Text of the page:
Cheating Does it Really Happen in Casinos
Cheating Does it Really Happen
Not always a subject spoken about but within the industry it happens, wherever there is money, temptation is not far away. This is a subject that I know very little about so I have asked a few people to contribute.John Connolly has kindly granted permission to publish some articles from his blog
The Dealer was being ridiculed. By John Connolly
The dealer was being ridiculed.
On opening the mini baccarat table at the beginning of his shift, the dealer was being ridiculed by the rest of the gaming staff, as he had just dropped the shoe and six decks of cards which spilled onto the floor. As punishment the pit boss made him to pick everything up alone and sort out the cards for the start of play.
The manager whose responsibility it was to start the video recording at the start of the gaming day had formed a habit of doing this late, on this occasion just late enough, so that the dealer had time to sort the cards in an order that would create a perfect losing baccarat shoe. The senior management were engaged in their once monthly meeting in the board room when a request was brought by the shift manager that the players, (a new member and five of his guests) had requested the higher limit, which belonged to the large baccarat table, which only opened in the evenings. Fortunately the request was refused as this would have certainly led to even more losses. By the time the meeting was over so too was the mini baccarat game and the players had walked away 75,000 pounds richer. Suspicion had fallen onto the gaming staff involved but without the proof of the camera recording of the shuffle, it was believed at the time that it was difficult to prove any wrong-doing. Although nearly twenty years have passed since then, there existed a belief even then, that if video proof could not be provided then the suspicious event would have to go unresolved.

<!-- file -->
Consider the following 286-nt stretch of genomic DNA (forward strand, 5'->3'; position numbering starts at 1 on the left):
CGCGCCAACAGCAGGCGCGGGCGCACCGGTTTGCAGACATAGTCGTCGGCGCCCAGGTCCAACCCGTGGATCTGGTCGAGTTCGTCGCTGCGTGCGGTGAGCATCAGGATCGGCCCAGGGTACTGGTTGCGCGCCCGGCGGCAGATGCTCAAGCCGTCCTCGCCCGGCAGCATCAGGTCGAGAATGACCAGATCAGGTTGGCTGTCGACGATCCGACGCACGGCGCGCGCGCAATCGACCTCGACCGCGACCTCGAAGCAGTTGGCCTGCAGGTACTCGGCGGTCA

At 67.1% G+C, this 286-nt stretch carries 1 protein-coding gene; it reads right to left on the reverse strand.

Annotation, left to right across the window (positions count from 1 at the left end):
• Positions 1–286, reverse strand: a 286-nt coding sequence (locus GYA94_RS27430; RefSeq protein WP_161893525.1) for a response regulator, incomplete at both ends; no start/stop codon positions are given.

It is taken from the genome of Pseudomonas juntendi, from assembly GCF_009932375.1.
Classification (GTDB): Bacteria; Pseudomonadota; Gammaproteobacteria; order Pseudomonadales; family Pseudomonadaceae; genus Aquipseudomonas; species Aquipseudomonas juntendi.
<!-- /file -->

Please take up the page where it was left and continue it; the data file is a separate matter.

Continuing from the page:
Today even more so, if anything happens we want to see it again and again, even in slow motion before we can believe it. So reliant we have become on video evidence that circumstantial situations have become almost irrelevant. In recent gaming court cases even video evidence has proved difficult in bringing in successful prosecutions, the more high profile the case then the more hard evidence has to be provided. In recent trials brought against casino fraudsters, video evidence has needed to be backed up by computer graphics providing an insight into how exactly the scam was perpetrated. Once this high tech evidence has been presented then nothing short of this will suffice in future, however this makes sense considering how difficult is has been in the past to explain in court proceedings, that which is second nature to us in the casino world.